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Mental health crisis looms large among U.S. teens: report

A student is seen on the steps of the closed public school PS 139 in the Ditmas Park neighborhood in Brooklyn of New York, the United States, Oct. 8, 2020. (Photo by Michael Nagle/Xinhua)

The decline in mental health among teenagers was intensified by the COVID pandemic but predated it, spanning racial and ethnic groups, urban and rural areas and the socioeconomic divide.

NEW YORK, April 25 (Xinhua) -- Mental health disorders like depression, self-harm and suicide are rising among American adolescents, replacing their public health threats three decades ago like binge drinking, drunken driving, teenage pregnancy and smoking, The New York Times has reported.

In 2019, 13 percent of adolescents reported having a major depressive episode, a 60 percent increase from 2007. Emergency room visits by children and adolescents in that period also rose sharply for anxiety, mood disorders and self-harm, the newspaper reported on Saturday.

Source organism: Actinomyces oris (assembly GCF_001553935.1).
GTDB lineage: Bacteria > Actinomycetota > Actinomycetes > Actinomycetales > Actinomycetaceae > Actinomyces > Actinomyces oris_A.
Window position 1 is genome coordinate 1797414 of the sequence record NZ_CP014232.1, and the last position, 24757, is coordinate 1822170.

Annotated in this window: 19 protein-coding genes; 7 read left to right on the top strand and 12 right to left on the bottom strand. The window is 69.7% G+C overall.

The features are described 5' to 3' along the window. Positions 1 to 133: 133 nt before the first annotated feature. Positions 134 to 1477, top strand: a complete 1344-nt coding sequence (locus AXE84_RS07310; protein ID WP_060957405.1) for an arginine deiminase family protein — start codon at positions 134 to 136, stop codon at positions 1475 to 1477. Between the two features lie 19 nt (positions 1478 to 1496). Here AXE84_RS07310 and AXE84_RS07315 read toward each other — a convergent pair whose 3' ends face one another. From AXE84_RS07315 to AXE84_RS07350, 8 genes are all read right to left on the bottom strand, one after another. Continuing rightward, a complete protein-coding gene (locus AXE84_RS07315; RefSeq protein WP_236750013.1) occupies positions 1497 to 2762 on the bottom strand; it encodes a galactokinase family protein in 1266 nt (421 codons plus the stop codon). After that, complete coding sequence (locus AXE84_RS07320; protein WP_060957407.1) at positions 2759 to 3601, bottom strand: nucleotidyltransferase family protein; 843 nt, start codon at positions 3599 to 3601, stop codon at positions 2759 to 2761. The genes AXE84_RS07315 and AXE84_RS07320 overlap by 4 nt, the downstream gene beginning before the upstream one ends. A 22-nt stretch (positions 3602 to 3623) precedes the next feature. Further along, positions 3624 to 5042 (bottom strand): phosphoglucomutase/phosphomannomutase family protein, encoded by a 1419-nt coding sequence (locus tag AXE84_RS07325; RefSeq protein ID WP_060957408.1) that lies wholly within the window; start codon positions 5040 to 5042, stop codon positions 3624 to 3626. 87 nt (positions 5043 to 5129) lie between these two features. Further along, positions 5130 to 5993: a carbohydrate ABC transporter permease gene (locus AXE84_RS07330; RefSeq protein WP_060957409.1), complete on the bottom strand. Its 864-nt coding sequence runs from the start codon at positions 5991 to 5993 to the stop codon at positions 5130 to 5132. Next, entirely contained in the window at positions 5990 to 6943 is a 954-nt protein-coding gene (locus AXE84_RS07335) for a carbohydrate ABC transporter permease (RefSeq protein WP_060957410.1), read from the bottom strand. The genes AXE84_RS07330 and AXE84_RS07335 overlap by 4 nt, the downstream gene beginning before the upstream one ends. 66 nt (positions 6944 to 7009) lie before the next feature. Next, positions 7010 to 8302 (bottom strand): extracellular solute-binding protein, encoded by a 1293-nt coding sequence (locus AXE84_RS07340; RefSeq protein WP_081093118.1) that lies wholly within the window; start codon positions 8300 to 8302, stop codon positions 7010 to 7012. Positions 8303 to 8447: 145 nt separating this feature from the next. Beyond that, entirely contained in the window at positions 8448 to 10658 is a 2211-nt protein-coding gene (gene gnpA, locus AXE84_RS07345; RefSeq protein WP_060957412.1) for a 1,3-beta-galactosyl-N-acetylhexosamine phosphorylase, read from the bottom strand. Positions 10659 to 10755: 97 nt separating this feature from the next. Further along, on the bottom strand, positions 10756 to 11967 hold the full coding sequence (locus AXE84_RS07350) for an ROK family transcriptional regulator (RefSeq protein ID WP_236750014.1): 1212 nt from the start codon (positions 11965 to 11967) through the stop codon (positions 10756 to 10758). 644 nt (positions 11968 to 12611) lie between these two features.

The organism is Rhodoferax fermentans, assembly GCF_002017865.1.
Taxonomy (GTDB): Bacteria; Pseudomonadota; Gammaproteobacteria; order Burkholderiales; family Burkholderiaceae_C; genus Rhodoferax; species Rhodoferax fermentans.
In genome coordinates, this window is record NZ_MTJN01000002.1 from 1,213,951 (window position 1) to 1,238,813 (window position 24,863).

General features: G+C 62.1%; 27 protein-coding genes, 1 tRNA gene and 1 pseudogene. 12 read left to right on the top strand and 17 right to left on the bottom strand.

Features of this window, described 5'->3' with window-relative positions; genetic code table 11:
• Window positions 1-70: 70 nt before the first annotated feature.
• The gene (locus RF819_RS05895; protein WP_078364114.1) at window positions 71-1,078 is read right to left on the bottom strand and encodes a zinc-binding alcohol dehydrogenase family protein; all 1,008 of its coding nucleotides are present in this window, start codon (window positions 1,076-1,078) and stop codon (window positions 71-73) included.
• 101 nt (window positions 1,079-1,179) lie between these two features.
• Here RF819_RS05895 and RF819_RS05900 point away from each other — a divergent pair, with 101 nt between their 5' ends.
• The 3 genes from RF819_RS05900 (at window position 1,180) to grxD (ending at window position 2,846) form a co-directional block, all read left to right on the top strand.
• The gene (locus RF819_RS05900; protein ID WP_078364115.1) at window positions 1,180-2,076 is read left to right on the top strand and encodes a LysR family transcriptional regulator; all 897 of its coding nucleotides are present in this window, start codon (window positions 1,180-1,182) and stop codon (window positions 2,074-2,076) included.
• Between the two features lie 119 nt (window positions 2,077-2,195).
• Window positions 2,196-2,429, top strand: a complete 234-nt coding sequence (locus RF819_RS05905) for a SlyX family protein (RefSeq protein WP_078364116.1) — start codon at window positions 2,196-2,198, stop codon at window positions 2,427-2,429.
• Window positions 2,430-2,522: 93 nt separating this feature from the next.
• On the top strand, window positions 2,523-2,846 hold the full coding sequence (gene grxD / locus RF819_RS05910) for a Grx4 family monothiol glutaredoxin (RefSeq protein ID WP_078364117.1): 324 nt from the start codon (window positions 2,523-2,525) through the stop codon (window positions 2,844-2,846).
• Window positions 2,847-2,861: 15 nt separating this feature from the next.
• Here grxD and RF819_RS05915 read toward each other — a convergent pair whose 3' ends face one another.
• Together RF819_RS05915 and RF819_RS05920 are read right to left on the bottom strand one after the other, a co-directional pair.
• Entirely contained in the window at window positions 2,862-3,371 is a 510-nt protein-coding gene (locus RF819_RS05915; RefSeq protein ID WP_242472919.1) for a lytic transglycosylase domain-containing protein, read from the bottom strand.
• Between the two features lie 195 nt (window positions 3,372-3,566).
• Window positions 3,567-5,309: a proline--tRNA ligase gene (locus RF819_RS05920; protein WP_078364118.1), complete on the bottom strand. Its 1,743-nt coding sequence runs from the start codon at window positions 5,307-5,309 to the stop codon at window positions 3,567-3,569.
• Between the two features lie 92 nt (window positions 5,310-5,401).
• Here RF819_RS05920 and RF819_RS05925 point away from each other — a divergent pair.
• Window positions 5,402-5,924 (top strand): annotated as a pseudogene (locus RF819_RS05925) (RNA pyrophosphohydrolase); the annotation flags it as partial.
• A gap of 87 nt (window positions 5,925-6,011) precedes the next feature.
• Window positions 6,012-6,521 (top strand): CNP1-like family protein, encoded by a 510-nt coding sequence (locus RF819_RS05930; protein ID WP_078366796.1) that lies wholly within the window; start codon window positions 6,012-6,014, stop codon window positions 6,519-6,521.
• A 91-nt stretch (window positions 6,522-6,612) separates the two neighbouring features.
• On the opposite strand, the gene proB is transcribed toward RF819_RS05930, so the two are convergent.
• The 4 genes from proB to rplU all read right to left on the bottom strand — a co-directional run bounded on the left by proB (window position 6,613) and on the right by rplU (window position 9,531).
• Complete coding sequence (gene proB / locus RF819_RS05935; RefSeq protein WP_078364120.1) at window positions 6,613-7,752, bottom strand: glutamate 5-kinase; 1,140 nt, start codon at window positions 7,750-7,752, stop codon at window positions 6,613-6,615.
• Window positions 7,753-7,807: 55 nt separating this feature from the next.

For people aged 10 to 24, suicide rates, stable from 2000 to 2007, leaped nearly 60 percent by 2018, the report cited the Centers for Disease Control and Prevention as saying.

"The decline in mental health among teenagers was intensified by the COVID pandemic but predated it, spanning racial and ethnic groups, urban and rural areas and the socioeconomic divide," said the report.

Top health officials have warned of a "devastating" mental health crisis among adolescents, while numerous hospital and doctor groups have called it a national emergency, citing rising levels of mental illness, a severe shortage of therapists and treatment options, and insufficient research to explain the trend, it added. ■